An Experience in Bias

Imagine this: your boss calls you into his office.  Two of your colleagues have been given the plum opportunity to pitch an idea to the company COO, Susan Jones. The catch? They went out to dinner last night and got food poisoning.  Now, you and a colleague have their notes and a scant few moments to parse through them and prepare yourself before getting your five minutes with Susan.

You are both exhilarated and nervous.  You wait outside Susan’s office, conversing in whispers. Then her assistant knocks on her door, asks if she’s ready for you, and ushers you in.

Susan is tough and the five minutes is intense, with rapid fire questions.  But it’s clear that Susan is receptive, and you get the idea she likes both you and your proposal.  In fact, you’re pretty sure it’s going to be accepted!

When you come out, the admin asks you how it went in there. You’re fired up and excited but the colleague with whom you co-presented is rather subdued… even glum. So… what happened?

* * *

What happened is that you were a participant in the Autodesk Women in Leadership activity at the XSummit 17 Conference, Walk in their Shoes.  Pairs of two participants walked into this scenario, and were given three minutes to prepare a pitch for either flexible schedules for employees or company-wide mixers.  Once the three minutes for preparation were up, the participants were ushered in to meet Susan. Susan, in turn, treated the two participants very differently.

Susan responded very positively to the participant who did not speak first.  She smiled, focused on them, and faced them directly, with open body language.  She told them she liked their ideas, appreciated their questions, and expressed that they must have experience in the topic area. She used their name frequently and spoke with warmth.  In some cases, she suggested that they might co-present the idea with her to the company leadership council.

For the participant who spoke first, the experience was very different.  Susan met their ideas with skepticism; she questioned their expertise. She interrupted them to return focus to the favored participant, didn’t “get” their ideas, and asked them to justify themselves.  She did not maintain eye contact, forgot their names, and checked her watch or phone, rubbed her eyes when they spoke, or took long sips of water. In some cases, she assigned them grunt work to be sent to her admin, and--perhaps worst of all--took an idea of theirs and mis-attributed it to the other participant.

In short, Susan treated the dozens of pairs of participants to five minutes of egregiously biased behavior.

* * *

“It was great!”

After the experience, our facilitators debriefed participants. In almost all cases, the privileged participant either did not recognize the bias at all, or noticed a few signs of it and dismissed them. In short: they felt pretty great.  The responses of the non-privileged participants varied greatly, from individuals who recognized the bias immediately (“I saw what was happening, and I hate that…”) to those who did not register the behavior, but thought Susan didn’t like them. Several non-privileged participants admitted to simply giving up.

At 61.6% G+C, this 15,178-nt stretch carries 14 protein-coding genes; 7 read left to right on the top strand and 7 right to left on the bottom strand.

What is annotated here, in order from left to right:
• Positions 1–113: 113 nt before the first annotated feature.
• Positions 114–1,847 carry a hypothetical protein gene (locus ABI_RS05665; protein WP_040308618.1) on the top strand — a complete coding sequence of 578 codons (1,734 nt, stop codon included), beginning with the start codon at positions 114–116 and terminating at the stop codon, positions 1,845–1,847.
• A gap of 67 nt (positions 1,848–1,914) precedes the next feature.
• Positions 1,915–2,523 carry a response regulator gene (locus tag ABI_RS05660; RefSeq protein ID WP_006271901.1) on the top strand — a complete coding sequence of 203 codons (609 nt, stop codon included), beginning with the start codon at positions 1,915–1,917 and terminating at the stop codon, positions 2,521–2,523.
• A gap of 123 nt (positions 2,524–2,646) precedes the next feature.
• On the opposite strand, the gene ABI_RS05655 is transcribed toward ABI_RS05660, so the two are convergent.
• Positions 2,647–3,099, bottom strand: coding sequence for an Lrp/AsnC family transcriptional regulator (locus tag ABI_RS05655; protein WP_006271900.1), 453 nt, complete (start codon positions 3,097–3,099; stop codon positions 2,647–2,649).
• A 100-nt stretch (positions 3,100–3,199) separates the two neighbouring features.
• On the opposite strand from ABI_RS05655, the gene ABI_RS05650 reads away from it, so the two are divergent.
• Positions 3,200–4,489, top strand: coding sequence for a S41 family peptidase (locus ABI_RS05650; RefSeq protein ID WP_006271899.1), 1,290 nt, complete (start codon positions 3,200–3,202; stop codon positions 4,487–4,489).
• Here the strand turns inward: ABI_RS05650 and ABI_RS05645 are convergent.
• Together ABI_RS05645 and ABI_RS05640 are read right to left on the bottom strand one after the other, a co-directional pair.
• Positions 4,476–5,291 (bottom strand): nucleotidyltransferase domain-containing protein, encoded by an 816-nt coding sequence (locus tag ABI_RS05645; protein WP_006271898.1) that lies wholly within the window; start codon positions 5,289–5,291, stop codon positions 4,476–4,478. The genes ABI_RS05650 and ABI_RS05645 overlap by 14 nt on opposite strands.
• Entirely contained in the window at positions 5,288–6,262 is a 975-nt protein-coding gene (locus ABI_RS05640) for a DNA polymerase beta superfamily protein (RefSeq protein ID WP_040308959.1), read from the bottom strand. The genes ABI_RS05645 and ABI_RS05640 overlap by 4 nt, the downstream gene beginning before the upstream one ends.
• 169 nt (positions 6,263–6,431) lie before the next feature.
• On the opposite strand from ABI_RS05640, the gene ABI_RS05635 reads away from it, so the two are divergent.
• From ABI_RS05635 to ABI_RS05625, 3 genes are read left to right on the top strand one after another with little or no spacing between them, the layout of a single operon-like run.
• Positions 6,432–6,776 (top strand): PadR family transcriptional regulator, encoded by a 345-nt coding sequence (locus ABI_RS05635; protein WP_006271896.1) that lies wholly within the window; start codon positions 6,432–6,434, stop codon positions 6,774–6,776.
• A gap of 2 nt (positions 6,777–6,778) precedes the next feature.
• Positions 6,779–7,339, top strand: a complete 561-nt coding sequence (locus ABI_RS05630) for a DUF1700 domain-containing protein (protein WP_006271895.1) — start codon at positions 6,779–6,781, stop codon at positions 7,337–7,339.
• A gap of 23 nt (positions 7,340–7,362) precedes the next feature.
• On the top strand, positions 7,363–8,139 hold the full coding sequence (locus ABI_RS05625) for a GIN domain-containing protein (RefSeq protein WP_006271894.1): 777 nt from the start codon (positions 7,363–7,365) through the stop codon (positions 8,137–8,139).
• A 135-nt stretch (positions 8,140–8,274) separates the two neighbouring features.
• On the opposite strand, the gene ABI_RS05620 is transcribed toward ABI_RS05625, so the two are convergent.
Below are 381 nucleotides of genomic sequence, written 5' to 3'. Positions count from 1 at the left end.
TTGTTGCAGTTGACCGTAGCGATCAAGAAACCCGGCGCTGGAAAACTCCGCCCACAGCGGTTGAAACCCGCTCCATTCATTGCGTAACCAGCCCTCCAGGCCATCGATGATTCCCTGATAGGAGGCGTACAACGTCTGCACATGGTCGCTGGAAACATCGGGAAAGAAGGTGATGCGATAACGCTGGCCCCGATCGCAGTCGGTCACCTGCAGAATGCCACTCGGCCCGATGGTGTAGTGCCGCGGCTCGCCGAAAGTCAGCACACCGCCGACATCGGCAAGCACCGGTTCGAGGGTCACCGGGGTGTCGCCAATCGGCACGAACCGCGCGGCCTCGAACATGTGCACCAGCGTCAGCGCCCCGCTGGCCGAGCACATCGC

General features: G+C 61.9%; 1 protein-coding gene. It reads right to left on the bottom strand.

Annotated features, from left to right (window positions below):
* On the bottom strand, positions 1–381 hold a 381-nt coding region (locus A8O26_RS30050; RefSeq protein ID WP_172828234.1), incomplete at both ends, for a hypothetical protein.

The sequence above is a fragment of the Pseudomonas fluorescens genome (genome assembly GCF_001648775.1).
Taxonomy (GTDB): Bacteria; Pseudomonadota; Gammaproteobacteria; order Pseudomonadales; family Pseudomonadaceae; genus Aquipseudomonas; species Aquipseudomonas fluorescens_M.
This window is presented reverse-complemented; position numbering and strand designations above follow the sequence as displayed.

In the debrief, we itemized the behaviors they had encountered.  As the biased behaviors added up, many participants had a moment of realization: how easy it is to completely miss bias directed at someone else, and how easy it is to blame ourselves when it is directed to us. Moreover, the non-privileged participants expressed feeling awkward and reluctant to talk about their negative experience.  All of these patterns of behavior held true regardless of gender, race, or other identifiable characteristics.

To channel our learning productively, we created a wall of ideas on how we can recognize exclusion, and involve all of our colleagues and teammates.  We have encapsulated a few key learnings here:

  1. Observe. It is extremely difficult to recognize team dynamics while you are focused on a goal.  To assess team inclusiveness, take a step back, disengage from the immediate conversation, and watch the interactions. You may well be surprised by what you find!

  2. Amplify. Listen to what your colleagues say. When someone has a good idea that gets dismissed quickly, or is interrupted frequently, be the voice that calls attention to teammates who may, for whatever reason, be having a hard time being heard.

  3. Leverage Tools. Leverage tools and resources including LUMA facilitators and exercises (LUMA.org) that provide structure for ensuring all voices have a chance to be heard.

A few of the participants in the exercise, who were given the privileged treatment, surprised us. Even while they were intellectually unaware of the bias taking place before them, these individuals exercised unconscious skills in including their colleagues. They redirected Susan to their colleague, corrected her when she mis-attributed ideas to them, and continuously ensured that their non-privileged colleague was included in the conversation. Without even realizing they were doing it, they made sure that their colleague was included.

We at Autodesk are fortunate to work for a company filled with wonderful, well-intentioned colleagues.  As a result of our experiment, we learned how difficult it can be for any of us--no matter how caring and good-hearted--to spot exclusion, even when it is right before our eyes.  Our teams are strongest when we all have a voice, and it takes mindful and intentional practice to become like our exemplars of inclusion.




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